When you think of discrimination in the workplace, you might assume that the most common and egregious misconduct is based upon race, sex, gender, or national origin. However, statistics reported by the Equal Employment Opportunity Commission (EEOC) reveal that age discrimination is high on the list of charges filed. In 2019, 21.4 percent of all complaints filed by employees included allegations of mistreatment and unlawful conduct because of age.
Because age discrimination is more prevalent than you might expect, you may not recognize the signs or know what to do if you the target of misconduct at work. It is important to get specific legal details from a Georgia employment discrimination lawyer, but some answers to frequently asked questions may be informative.
What laws protect me as an employee in Georgia? The key statute that covers the rights of workers is the Age Discrimination in Employment Act (ADEA), which applies to employers with 20 or more employees. It is against the law to treat workers differently or terminate someone who is 40 years or older on account of age. Employers are also prohibited from retaliate against any employee who opposes age discrimination or participates in legal proceedings under the ADEA.
What do I have to prove in an age discrimination claim? To prevail in an action for workplace discrimination, you need to first establish that you are an employee instead of an independent contractor. You must also that:
- You were terminated or the subject of other adverse action by your employer; and,
- Being over 40 years old was the reason that you were mistreated – in other words, you would not have been discharged but for your age.
How do I file an age discrimination case? The first step is filing a charge with EEOC, which is tasked with enforcing the ADEA. The Commission will investigate your allegations to determine whether you have a valid complaint. If you do, the EEOC may:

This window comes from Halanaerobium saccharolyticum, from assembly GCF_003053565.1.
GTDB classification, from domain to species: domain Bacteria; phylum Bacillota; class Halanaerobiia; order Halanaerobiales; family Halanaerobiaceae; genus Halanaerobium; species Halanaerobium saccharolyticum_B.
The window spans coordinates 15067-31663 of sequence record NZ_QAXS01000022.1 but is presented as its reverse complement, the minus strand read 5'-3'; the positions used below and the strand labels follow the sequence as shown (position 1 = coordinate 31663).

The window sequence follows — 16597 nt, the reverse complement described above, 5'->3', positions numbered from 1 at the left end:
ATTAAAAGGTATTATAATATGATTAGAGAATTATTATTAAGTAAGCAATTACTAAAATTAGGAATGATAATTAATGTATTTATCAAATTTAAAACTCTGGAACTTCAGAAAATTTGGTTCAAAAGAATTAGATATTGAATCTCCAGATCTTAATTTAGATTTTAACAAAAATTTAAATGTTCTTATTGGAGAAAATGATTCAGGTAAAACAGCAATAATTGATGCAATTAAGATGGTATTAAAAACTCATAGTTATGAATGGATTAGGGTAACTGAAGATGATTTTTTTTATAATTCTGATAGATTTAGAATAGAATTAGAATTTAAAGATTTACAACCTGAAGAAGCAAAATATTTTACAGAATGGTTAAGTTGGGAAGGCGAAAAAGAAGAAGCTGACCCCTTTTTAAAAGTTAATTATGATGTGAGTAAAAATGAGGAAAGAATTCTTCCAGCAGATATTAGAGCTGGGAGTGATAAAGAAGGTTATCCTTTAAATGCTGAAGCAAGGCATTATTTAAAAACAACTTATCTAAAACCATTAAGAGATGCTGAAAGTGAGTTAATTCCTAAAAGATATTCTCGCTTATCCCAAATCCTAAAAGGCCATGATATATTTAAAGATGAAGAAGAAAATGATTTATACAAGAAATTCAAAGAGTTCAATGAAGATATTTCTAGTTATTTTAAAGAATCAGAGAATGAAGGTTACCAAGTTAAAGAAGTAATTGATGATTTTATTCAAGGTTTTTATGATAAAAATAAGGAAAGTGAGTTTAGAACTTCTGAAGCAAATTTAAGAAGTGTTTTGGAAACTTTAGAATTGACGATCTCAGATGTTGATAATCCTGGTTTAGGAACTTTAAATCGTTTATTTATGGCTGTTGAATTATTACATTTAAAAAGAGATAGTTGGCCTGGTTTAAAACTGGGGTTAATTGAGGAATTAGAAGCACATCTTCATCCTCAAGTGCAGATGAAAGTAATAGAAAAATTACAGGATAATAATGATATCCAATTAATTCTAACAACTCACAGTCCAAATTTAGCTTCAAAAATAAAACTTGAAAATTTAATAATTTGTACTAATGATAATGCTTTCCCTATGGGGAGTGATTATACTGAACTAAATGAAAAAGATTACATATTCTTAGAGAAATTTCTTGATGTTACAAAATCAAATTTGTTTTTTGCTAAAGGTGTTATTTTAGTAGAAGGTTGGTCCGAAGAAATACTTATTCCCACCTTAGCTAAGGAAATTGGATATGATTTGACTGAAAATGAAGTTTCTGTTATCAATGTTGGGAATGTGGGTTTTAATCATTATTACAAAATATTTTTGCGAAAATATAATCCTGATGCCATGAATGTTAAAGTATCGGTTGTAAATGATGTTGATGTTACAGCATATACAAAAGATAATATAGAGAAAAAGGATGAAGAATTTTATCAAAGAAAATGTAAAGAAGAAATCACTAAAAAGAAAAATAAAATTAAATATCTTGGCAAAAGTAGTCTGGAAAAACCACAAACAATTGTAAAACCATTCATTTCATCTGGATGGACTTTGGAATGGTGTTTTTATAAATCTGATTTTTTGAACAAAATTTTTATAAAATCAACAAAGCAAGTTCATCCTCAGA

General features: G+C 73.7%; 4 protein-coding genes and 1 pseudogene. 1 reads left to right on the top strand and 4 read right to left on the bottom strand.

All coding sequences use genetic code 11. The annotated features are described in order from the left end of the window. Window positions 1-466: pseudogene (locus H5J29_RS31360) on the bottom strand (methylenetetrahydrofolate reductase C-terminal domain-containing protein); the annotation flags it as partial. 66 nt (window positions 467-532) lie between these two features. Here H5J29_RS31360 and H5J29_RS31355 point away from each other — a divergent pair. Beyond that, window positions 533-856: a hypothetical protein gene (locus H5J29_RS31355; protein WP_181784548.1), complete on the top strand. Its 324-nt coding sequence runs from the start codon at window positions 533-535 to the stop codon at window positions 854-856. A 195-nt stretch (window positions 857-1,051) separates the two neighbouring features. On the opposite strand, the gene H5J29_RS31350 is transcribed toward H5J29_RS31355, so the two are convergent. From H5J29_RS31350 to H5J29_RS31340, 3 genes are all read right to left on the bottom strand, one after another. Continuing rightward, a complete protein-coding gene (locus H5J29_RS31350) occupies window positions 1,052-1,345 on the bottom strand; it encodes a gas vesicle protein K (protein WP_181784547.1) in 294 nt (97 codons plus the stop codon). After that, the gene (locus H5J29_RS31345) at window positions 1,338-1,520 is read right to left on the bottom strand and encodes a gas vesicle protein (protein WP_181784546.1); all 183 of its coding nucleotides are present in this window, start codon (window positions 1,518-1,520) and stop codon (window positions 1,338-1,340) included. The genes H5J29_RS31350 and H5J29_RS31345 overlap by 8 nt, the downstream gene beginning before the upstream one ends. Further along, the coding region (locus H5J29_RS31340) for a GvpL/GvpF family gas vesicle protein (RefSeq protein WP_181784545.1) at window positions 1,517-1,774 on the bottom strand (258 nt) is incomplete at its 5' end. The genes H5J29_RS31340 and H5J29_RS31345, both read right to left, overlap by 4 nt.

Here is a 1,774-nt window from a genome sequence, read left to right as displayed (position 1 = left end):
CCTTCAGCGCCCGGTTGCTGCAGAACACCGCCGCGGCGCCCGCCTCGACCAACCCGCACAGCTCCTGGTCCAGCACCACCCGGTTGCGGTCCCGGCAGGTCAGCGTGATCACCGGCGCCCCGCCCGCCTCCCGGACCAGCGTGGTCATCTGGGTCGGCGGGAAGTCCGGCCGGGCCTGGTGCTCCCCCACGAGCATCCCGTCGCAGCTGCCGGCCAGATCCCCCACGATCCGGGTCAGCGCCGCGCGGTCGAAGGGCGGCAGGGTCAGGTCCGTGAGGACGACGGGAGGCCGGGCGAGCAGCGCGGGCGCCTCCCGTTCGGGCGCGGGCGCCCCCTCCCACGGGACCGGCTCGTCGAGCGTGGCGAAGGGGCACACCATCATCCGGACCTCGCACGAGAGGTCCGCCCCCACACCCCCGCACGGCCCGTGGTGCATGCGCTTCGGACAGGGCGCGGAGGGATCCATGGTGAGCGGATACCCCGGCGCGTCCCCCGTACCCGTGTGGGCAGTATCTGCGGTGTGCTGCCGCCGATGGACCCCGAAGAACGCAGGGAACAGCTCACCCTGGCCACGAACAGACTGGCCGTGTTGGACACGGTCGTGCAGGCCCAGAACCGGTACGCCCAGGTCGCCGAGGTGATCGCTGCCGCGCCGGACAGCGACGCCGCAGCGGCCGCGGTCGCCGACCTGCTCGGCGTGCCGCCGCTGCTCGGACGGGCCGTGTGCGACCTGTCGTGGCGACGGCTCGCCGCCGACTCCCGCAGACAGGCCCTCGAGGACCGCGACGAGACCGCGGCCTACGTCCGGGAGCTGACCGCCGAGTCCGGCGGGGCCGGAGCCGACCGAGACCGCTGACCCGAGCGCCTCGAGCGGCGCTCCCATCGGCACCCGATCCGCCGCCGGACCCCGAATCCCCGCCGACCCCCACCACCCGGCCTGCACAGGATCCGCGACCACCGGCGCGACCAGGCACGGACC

- Attempt to settle your charge through negotiations with your employer;
- Require you to participate in mediation to resolve your claim;
- File a lawsuit on your behalf; or,
- Take no official action, but provide you with a “Notice of Right to Sue.”
Can I take my case directly to court? You are required to go through the EEOC before you can file a civil lawsuit in court, under a theory known as “exhausting” your administrative remedies. In many cases, you can resolve your age discrimination claim through the EEOC. Once you have the Notice of Right to Sue, you can then initiate litigation.
How long do I have to file an age discrimination claim? Much like a statute of limitations in a personal injury lawsuit, there are time restrictions on submitting your charge to the EEOC. Under the rules, you have 180 days to file your paperwork.
What damages can I recover if I was treated unfairly because of age? In a successful age discrimination case, you can obtain back pay, compensation for pain and suffering, and other monetary damages. In addition, you may be eligible for equitable relief, such as reinstatement, a promotion, or other non-monetary remedies.
A Georgia Employment Discrimination Attorney Can Answer Additional Questions
These answers to common questions about age discrimination may be useful, but they probably do not provide the customized legal information you need to understand your rights and remedies. As such, it is wise to trust your case to an experienced lawyer who will help you get the relief you deserve. For more information, please contact the Vaughn Law Firm at 877.615.9495 or visit us online. We can schedule a no-cost consultation at our offices in Decatur, GA office to review your unique circumstances.